Written by: Lin HongYan
Translated by: Suky Zheng
WHO pointed out that more than 350 million people worldwide suffer from depression. That is, on average, 1 hidden depression patient in every 20 people. Depression has become the fourth most common disease in the world, and its number is growing rapidly. Mental illnesses are more likely to be overlooked in resource-poor, low- and middle-income countries. Therefore, it is particularly important to pay attention to mental health and reallocate health resources.
Recently, the research team of Professor Huang Guowei from Tianjin Medical University published a cross-sectional study titled “Association between Dietary Patterns and the Risk of Depressive Symptoms in Older Adults in Rural China”, in the journal “Nutrients”. The researchers explored the relationship between dietary patterns and depression in elderly people from rural areas in Tianjin. The results showed that the elderly population with a potato-fruit dietary pattern and an animal-based food dietary pattern had a lower risk of depression; older adults with pro-inflammatory dietary patterns are at a higher risk for depression.
1. Potato-Fruit Dietary Patterns
A tuber-fruit dietary pattern dominated by intake of tubers (potatoes and yams), fruits, fungi, beans, vegetables, and nuts was associated with a lower risk of depression (Q2 vs. Q1: OR=0.62, 95% CI: 0.46 -0.83; Q3 vs. Q1: OR=0.54, 95% CI: 0.38-0.75; Q4 vs. Q1: OR=0.39, 95% CI: 0.26-0.57). These foods contain rich dietary fibers that can influence the composition of intestinal flora and regulate inflammation and oxidative stress. Ultimately, this affects brain function and the central nervous system, which influences the occurrence of depression. At the same time, fruits and vegetables are rich in vitamins and minerals that help to reduce oxidative damage, protect the brain and peripheral nerve cells, and play a role in reducing depression. Foods belonging to the fungi family are rich in protein, dietary fibers, and vitamins, but are low in fat. They are beneficial for endocrine regulation, clearing inflammation, detoxifying, and calming the nervous system. Mushroom consumption has the effect of lowering blood lipids and resisting arteriosclerosis. Soybeans are rich in vegetable protein, minerals (calcium, potassium, magnesium, iron, phosphorus, ketones), vitamins (vitamin B1, vitamin B2, niacin), and other special nutrients (soy isoflavones, soy soap, vegetable sterols, soybean oligosaccharides, etc.), all of which are associated with a reduced risk of depression.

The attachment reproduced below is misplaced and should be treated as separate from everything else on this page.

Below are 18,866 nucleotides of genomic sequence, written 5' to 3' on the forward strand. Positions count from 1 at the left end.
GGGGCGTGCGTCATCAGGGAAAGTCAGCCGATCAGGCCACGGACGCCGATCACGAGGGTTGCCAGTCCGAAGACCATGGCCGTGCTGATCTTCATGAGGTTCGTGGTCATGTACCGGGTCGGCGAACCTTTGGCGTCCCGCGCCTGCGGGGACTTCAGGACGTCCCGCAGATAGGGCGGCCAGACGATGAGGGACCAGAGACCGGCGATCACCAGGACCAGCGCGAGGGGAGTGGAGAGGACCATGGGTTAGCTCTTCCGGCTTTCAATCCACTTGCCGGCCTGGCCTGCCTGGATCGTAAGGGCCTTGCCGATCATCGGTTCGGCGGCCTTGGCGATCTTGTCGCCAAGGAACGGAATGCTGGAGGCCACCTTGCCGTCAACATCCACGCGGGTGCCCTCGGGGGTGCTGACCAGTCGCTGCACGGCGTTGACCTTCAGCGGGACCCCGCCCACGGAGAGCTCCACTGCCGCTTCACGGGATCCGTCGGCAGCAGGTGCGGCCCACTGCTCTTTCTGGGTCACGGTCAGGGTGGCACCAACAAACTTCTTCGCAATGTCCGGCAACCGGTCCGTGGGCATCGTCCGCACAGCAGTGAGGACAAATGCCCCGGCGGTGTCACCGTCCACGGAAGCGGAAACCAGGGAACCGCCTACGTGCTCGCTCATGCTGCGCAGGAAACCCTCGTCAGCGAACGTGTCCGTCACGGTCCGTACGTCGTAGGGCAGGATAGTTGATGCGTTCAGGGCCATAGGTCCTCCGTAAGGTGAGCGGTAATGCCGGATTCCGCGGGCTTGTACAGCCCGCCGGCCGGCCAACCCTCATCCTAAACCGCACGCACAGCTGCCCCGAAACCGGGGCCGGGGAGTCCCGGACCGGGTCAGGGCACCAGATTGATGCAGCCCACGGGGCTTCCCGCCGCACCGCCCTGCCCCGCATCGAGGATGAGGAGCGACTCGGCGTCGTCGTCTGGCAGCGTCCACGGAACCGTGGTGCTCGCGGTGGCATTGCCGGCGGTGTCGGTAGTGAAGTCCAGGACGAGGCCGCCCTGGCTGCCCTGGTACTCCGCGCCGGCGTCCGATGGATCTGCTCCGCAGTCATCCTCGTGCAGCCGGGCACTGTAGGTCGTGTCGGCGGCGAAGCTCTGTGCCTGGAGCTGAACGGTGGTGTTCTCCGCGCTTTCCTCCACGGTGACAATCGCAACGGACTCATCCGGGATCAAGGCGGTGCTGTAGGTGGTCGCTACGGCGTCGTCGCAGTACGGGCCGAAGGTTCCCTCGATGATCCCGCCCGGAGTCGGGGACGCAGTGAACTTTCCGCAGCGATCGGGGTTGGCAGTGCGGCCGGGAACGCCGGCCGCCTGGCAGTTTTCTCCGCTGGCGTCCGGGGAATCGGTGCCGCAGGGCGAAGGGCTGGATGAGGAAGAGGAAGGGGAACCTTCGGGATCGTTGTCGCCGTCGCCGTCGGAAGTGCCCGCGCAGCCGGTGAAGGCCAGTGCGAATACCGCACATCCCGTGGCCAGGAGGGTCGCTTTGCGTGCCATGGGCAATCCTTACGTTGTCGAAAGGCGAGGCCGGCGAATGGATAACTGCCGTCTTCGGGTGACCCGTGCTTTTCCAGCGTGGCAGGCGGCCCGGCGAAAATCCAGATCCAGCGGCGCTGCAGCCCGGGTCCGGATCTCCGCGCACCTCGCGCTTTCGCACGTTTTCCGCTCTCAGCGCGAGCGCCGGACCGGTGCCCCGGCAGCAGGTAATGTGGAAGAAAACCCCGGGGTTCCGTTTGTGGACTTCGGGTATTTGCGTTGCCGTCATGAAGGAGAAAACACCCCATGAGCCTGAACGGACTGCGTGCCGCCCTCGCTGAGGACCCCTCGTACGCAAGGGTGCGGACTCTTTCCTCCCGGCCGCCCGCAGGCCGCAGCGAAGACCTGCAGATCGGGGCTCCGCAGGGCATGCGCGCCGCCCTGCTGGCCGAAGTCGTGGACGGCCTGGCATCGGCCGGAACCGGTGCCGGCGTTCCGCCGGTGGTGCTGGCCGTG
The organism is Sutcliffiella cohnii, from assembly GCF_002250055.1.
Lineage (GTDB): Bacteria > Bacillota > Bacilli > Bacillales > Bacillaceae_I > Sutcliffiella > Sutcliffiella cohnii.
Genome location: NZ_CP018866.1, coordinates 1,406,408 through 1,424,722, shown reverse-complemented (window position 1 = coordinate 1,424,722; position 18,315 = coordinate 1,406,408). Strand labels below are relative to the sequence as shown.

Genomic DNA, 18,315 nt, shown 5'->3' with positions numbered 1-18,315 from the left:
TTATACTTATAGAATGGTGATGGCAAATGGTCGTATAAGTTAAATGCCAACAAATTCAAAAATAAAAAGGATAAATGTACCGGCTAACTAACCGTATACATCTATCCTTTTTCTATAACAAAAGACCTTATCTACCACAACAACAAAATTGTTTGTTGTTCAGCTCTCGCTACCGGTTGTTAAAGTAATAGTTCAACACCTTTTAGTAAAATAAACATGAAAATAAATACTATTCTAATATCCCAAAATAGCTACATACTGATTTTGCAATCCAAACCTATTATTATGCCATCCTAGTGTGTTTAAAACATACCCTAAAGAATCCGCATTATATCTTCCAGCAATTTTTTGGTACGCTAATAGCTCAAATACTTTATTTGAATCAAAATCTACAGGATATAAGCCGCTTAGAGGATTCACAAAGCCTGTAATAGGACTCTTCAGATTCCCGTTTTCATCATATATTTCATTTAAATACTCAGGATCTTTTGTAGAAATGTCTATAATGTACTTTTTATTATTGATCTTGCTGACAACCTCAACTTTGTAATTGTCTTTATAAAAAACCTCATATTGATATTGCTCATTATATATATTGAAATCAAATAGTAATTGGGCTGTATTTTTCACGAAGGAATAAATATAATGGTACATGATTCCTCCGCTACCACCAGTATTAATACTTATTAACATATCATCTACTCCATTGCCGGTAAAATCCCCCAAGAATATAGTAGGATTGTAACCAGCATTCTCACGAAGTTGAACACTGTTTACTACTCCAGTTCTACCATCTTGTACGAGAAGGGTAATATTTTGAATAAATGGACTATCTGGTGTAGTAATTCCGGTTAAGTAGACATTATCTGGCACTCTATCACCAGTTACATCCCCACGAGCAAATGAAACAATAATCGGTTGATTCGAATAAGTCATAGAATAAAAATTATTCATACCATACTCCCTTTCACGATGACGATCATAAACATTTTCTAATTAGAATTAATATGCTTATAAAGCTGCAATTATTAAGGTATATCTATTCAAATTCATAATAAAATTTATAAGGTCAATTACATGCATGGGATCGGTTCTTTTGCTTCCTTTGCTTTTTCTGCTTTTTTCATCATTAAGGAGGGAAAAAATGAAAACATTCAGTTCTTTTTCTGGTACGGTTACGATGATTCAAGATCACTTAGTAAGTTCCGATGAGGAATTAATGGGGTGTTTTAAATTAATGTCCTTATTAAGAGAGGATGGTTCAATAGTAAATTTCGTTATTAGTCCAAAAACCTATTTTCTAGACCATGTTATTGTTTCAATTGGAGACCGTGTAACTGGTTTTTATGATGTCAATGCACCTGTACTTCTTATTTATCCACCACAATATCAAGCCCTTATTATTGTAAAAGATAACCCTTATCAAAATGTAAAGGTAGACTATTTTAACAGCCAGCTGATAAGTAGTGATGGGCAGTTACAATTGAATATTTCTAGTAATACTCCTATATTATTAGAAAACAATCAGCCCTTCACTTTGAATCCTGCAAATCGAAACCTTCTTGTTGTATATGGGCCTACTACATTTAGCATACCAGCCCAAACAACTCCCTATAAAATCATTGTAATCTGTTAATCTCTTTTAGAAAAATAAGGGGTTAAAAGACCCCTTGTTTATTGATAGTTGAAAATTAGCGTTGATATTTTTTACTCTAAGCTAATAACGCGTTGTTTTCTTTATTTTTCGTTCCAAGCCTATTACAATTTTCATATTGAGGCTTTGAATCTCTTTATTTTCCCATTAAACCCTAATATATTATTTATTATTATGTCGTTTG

2. Animal-Based Food Dietary Patterns
Animal-based food dietary patterns, represented by poultry, livestock, and aquatic products, were associated with a lower risk of depression (Q3 vs. Q1: OR=0.69, 95% CI: 0.50-0.95; Q4 vs. Q1: OR= 0.58, 95% CI: 0.41-0.82). Livestock and poultry meat is rich in protein, fat, minerals (iron, zinc), and vitamins (vitamin B, vitamin A). Fish and shrimp are rich in high-quality protein and unsaturated fatty acids, which are beneficial in reducing the risk of depression. For example, n-3 polyunsaturated fatty acids can regulate serotonin and dopamine levels in the body, which can reduce the occurrence of depression.
3. Pro-Inflammatory Dietary Patterns
The pro-inflammatory dietary pattern was deduced based on inflammatory indicators like white blood cell count and NLR as response variables. This dietary pattern represents fried foods, snacks, pickles, and beverages, and was associated with an increased risk of depression (Q2 vs. Q1: OR= 1.71, 95% CI: 1.23-2.38; Q3 vs. Q1: OR=1.70, 95% CI: 1.22-2.36; Q4 vs. Q1: OR=1.44, 95% CI: 1.03-2.03). These foods contain a lot of trans fatty acids, leavening agents, pigments, and other substances. After trans fatty acids enter the human body, they are metabolized and transformed, which can interfere with the normal metabolism of essential fatty acids and have adverse effects on human health. Fermented and preserved foods are high in sugar and salt, which can easily induce microbial-mediated inflammatory diseases, thereby increasing the risk for depression.
4. Other Dietary Patterns
The study also examined a snack-based and an egg-milk based dietary pattern, but did not find an association between these two dietary patterns and the risk of depression in the elderly population.
Jing Yan, Qinghan Ren, Hongyan Lin, Qian Liu, Jingzhu Fu, Changqing Sun, Wen Li, Fei Ma, Yun Zhu, Zhenshu Li, Guoquan Zhang, Yue Du, Huan Liu, Xumei Zhang, Yongjie Chen, Guangshun Wang, Guowei Huang*. Association between Dietary Patterns and the Risk of Depressive Symptoms in the Older Adults in Rural China. Nutrients,2022,14: 3538. doi: 10.3390/nu14173538
About the Author
Lin Hongyan, Department of Nutrition, Second Affiliated Hospital of Tianjin University of Traditional Chinese Medicine, Master. Engaged in clinical nutrition work, mainly responsible for nutrition education, enteral and parenteral nutrition for clinical patients, etc.